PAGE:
Paul Nunn, the WHO’s TB coordinator, says that these deadly strains have cropped up in certain European countries, too, though the reports have yet to be published. “If the health system of the world fails, the highly resistant strains will replace the old,” he adds. “We’ll see a worsening of the situation if nothing is done.” On the other hand, it may be only when the resistant strains become a major problem in rich countries that the profit-seeking pharmaceutical industry will take notice and pour real money into the development of potent new treatments.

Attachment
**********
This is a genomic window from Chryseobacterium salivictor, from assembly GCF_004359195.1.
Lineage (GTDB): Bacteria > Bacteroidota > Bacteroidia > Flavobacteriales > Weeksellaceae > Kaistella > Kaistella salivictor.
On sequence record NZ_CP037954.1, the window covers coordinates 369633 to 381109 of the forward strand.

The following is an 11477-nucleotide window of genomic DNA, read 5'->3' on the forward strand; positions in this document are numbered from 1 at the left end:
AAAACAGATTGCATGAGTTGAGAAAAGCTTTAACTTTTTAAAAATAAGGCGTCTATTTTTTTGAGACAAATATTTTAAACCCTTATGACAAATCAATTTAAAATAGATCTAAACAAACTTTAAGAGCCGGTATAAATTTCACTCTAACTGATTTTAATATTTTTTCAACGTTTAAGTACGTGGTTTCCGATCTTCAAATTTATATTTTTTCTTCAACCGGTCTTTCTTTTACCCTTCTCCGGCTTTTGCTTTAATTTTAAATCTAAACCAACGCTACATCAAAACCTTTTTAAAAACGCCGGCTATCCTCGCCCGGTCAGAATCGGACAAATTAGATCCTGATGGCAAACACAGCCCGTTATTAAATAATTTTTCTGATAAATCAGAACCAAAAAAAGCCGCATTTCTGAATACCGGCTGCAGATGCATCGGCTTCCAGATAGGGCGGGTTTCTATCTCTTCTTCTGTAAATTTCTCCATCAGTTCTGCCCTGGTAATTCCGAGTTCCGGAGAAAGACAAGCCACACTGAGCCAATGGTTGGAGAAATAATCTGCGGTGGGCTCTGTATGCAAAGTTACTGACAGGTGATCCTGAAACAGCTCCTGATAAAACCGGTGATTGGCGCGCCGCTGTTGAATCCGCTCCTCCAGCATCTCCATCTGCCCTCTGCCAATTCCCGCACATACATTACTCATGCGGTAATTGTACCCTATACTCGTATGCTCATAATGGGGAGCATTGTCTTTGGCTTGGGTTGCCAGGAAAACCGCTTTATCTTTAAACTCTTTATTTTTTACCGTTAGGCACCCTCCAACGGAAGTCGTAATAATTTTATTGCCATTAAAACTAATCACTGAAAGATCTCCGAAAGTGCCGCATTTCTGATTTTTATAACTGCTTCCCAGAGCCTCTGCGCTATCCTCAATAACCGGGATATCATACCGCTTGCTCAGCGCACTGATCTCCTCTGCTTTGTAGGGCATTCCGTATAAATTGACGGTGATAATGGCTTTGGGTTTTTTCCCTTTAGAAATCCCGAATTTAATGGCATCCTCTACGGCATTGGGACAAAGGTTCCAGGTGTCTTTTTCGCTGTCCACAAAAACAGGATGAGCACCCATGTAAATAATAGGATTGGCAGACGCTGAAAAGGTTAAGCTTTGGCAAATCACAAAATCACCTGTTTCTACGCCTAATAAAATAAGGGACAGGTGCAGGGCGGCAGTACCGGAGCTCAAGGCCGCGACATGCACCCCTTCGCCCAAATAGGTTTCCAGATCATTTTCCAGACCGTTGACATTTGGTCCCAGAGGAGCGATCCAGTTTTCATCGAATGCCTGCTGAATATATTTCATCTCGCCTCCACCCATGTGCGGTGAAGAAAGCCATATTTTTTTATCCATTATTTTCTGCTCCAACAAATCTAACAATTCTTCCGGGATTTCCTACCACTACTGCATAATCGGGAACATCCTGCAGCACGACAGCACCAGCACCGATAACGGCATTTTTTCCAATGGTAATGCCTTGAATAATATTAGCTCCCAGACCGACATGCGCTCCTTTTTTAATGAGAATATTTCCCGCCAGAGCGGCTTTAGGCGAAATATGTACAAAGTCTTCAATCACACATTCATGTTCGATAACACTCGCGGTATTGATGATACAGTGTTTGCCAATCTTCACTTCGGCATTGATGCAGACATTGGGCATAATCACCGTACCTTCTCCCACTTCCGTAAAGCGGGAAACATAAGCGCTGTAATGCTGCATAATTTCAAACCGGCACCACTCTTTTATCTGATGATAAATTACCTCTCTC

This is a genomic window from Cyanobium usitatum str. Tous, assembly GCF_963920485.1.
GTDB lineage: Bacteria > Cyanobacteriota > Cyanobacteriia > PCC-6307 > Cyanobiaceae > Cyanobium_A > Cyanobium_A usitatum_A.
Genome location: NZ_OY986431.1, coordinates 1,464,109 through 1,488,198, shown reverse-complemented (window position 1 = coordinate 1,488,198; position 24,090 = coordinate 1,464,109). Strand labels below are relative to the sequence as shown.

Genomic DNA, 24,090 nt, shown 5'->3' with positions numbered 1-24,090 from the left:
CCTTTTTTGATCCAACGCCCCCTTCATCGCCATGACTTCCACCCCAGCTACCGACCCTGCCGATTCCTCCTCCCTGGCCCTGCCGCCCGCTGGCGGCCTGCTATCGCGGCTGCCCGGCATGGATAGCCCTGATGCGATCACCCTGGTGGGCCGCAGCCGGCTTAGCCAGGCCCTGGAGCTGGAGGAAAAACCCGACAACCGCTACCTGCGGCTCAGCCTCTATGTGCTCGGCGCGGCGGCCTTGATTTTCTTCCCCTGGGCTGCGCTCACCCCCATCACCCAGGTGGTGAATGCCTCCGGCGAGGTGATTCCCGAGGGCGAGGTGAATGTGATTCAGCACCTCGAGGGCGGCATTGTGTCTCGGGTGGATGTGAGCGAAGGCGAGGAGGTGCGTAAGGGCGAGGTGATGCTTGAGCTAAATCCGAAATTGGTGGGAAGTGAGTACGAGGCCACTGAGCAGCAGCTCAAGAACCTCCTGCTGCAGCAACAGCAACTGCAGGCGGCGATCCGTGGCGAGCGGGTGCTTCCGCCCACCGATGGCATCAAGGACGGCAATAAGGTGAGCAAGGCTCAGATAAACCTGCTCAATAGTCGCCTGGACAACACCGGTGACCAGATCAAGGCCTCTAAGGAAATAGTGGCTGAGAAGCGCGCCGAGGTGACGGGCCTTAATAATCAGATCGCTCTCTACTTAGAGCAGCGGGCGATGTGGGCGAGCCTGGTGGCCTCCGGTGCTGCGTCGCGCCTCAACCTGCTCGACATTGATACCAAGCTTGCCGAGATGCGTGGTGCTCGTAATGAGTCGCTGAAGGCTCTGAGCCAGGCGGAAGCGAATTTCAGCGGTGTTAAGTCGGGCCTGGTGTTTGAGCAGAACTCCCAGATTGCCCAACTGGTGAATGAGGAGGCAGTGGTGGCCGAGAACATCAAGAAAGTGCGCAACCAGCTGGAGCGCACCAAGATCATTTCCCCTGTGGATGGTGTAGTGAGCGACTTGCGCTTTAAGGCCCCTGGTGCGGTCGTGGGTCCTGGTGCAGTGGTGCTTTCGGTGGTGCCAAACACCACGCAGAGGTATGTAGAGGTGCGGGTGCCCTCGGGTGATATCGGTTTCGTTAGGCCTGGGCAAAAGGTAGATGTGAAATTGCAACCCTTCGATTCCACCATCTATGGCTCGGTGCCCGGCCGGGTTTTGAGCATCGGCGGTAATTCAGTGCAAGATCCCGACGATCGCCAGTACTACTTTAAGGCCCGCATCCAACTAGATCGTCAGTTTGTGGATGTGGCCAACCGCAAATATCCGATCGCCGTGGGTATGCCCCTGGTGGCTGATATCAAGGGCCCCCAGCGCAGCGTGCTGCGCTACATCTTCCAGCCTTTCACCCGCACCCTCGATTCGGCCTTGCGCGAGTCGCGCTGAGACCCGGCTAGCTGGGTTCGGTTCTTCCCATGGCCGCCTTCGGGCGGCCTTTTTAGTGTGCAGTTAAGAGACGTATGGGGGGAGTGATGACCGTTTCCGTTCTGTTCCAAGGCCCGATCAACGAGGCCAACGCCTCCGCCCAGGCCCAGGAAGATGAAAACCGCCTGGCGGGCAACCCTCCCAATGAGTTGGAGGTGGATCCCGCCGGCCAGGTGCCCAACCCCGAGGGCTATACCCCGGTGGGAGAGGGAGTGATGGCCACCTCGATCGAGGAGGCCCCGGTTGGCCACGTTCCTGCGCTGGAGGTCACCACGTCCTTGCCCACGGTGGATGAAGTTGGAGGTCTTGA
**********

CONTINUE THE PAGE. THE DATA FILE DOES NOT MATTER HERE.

Without effective drugs to combat the most resistant strains, doctors may have to revert to remedies from an earlier era. Udwadia recalls his first patient with untreatable TB. Twenty-six years old, she had spent the last five years trying a variety of anti-TB drugs, all of which had failed. As a last resort, she underwent a pneumonectomy, a high-risk medical procedure to remove a lung. The woman later died of complications from the surgery. The procedure had not been used on tuberculosis patients since the introduction of antibiotic treatments six decades ago.